For the third time this year, the IRS is changing a key HSA contribution limit.
The agency just announced it will be reinstating the original HSA contribution limit of $6,900 for individuals with family coverage under a high-deductible health plan (HDHP).
What’s going on?
That amount was the limit the IRS first announced as the 2018 limit. But then in March, it announced another change.
In a virtually unprecedented move that was triggered by the Tax Cuts and Jobs Act, the IRS issued a mid-year change and lowered the limit for individual with family HDHP coverage by $50 to $6,850.
The feds backtracked on that reduction because of multiple complaints from employers about the difficulty of reprogramming their systems after the year already started.
Employers that already (re)programmed their pay/benefits systems for the reduced limit of $6,850 can again reprogram their systems to account for the restored amount.
But IRS doesn’t require anyone to do so. Workers who already withdrew funds based on the initial reduction of the HSA limit, can redeposit those funds until April 15, 2019.
Other 2018 limits
As a refresher, the 2018 Cost-of-Living Adjustments (COLAs) for a variety of tax-related limits, like the popular flexible spending accounts (FSAs) include:
- FSAs. The annual employee salary contribution limit to FSAs will increase to $2,650 (a $50 increase from 2017).
- Qualified transportation limits. The monthly limit that may be excluded from an employee’s income for qualified parking benefits will increase to $260 (up $5 from 2017). The combined monthly limit for transit passes and vanpooling expenses will also be $260 (up $5 from 2017).
- Qualified Small Employer Health Reimbursement Arrangements (QSEHRAs). The maximum amount of payments and reimbursements under a QSEHRA cannot exceed $5,050 for individual coverage and $10,250 for family coverage (a $100 and $200 increase from 2017, respectively).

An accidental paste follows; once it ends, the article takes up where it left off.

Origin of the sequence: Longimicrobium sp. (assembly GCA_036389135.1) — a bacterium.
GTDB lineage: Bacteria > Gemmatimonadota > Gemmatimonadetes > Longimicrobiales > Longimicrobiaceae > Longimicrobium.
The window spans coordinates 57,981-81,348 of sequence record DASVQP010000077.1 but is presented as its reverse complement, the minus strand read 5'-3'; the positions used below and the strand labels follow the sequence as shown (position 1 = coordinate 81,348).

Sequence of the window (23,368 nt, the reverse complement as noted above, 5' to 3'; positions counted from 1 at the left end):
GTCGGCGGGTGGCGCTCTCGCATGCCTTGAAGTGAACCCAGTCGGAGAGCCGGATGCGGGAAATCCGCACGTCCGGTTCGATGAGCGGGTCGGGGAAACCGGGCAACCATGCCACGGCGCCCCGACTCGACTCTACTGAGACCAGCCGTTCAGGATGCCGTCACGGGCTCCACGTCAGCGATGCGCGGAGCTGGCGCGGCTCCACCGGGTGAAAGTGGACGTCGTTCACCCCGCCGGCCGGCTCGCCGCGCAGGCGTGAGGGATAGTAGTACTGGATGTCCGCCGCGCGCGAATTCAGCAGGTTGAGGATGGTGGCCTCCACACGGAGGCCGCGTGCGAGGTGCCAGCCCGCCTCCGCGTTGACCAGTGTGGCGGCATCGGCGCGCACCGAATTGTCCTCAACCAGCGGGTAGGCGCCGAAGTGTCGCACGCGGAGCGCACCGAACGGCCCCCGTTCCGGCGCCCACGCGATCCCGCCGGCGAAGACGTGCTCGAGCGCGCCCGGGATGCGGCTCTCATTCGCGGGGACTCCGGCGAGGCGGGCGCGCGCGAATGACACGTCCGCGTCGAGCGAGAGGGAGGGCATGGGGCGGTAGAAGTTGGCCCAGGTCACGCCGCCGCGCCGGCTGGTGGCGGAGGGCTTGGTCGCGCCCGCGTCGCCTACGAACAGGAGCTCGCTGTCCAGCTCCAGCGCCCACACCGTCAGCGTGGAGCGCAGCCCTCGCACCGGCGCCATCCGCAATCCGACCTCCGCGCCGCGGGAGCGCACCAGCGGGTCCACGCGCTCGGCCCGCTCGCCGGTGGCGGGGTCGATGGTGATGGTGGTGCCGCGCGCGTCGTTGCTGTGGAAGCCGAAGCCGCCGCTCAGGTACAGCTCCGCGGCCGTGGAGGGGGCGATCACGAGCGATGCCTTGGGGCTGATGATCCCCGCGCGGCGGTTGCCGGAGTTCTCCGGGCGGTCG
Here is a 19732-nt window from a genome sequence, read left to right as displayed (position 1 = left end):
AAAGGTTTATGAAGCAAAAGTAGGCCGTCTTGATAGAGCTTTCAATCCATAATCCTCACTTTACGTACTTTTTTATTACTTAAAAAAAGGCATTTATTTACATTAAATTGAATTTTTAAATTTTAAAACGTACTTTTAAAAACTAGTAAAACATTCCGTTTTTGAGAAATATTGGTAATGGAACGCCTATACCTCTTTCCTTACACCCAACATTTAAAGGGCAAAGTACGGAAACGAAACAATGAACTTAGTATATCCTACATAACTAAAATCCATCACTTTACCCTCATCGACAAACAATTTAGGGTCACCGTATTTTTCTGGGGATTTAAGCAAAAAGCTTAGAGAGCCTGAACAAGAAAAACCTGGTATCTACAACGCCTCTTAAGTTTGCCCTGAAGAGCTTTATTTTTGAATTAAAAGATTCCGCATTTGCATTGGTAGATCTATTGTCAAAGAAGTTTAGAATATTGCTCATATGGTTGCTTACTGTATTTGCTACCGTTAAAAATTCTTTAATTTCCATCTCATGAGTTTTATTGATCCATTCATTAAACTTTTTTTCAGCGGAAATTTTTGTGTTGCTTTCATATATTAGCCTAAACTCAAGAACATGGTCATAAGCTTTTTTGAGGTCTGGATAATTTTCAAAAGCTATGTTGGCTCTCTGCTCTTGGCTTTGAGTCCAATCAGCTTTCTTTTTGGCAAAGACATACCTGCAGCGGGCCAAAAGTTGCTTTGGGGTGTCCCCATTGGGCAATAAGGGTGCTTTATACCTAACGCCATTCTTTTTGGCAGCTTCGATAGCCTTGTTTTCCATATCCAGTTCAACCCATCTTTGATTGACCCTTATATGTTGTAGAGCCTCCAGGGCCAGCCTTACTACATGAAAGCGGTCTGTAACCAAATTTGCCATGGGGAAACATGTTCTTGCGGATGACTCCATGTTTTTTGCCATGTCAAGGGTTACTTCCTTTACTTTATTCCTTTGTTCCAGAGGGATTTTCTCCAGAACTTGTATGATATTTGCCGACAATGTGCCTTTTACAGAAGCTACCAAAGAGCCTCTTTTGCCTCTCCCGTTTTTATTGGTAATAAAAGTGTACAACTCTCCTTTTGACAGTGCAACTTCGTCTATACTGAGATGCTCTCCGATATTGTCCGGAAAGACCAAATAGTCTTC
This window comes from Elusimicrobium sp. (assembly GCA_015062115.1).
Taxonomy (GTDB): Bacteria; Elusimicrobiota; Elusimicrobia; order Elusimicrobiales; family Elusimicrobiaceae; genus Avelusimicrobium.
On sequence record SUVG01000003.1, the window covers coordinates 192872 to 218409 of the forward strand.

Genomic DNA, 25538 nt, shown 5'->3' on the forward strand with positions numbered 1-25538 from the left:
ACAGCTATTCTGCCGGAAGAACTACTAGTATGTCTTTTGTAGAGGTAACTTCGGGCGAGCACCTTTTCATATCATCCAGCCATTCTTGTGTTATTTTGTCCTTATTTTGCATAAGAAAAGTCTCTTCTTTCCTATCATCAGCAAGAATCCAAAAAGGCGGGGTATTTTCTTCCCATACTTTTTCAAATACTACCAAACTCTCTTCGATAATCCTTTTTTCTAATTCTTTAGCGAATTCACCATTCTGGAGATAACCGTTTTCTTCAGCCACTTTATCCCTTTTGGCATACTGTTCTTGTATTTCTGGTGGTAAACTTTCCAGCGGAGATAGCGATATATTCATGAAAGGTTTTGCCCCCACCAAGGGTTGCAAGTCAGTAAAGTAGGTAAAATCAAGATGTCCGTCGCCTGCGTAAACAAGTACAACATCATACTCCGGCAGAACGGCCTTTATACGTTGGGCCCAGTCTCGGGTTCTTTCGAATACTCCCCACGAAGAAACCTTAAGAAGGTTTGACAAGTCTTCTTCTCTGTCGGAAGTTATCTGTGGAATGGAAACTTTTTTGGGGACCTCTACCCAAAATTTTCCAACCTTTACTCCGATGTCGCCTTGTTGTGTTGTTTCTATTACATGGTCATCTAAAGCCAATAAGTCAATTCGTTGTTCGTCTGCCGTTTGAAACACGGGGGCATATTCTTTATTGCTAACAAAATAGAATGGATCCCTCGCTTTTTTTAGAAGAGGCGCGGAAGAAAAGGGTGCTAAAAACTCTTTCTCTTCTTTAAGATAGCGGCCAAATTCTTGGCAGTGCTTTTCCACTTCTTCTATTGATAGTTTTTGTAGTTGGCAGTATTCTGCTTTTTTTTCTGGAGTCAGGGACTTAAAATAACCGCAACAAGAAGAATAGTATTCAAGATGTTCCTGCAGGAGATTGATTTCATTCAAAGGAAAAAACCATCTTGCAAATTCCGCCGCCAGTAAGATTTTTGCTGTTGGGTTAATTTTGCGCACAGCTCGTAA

- Adoption assistance exclusion and adoption credit. The maximum amount that may be excluded from an employee’s gross income under an employer-provided adoption assistance program rises to $13,840 (up $270 from 2017). In addition to this increase, the maximum adoption credit allowed to an individual for the adoption of a child will also be $13,840 (a $270 increase from 2017). Both the exclusion and the credit will begin to be phased out for individuals with modified adjusted gross incomes greater than $207,580 and will be entirely phased out for individuals with modified adjusted gross incomes of $247,580 or more (both up $4,040 from 2017).
- Small business health care tax credit. The average annual wage level at which the tax credit begins to phase out for eligible small employers will rise to $26,700 (up $500 from 2017). The maximum average annual wages to qualify for the credit as an “eligible small employer” will be $53,400 (an increase of $1,000 from 2017).
- Archer MSAs. For Archer MSA-compatible high-deductible health coverage, the annual deductible for self-only coverage must be between $2,300 (up $50 from 2017) and $3,450 (up $100 from 2017), with an out-of-pocket maximum of $4,600 ($100 increase from 2017). For family coverage, the annual deductible must be between $4,600 (up $100 from 2017) and $6,850 (up $100 from 2017), with an out-of-pocket maximum of $8,400 ($150 increase from 2017).
- Premium Tax Credit. For taxable years beginning in 2018, there are a few increases, and the following limitations on the tax for excess advanced credit payments will apply: For unmarried individuals (other than surviving spouses and heads of household), $300 for household income less than 200% of the federal poverty line (FPL); $775 (up $25 from 2017) for household income at least 200% but less than 300% of FPL; and $1,300 (up $25 from 2017) for household income at least 300% but less than 400% of FPL. For all other taxpayers, $600 for household income less than 200% of FPL, $1,550 (up $50 from 2017) for household income at least 200% but less than 300% of FPL; and $2,600 (up $50 from 2017) for household income at least 300% but less than 400% of FPL.
What stays the same
- Dependent Care Assistance Program (DCAPs). The $5,000/$2,500 DCAP limit has not changed (it is a non-indexed limit), however there are adjustments to some of the general tax limits that are relevant to the federal income tax savings under a DCAP. These include the 2018 tax rate tables, earned income credit amounts, personal exemption amounts, and the standard deduction amounts. The child tax credit limits are also relevant when calculating the federal income tax savings from claiming the dependent care tax credit (DCTC) versus participating in a DCAP.
Note: These changes were outlined in IRS Rev. Procedure 2017-58.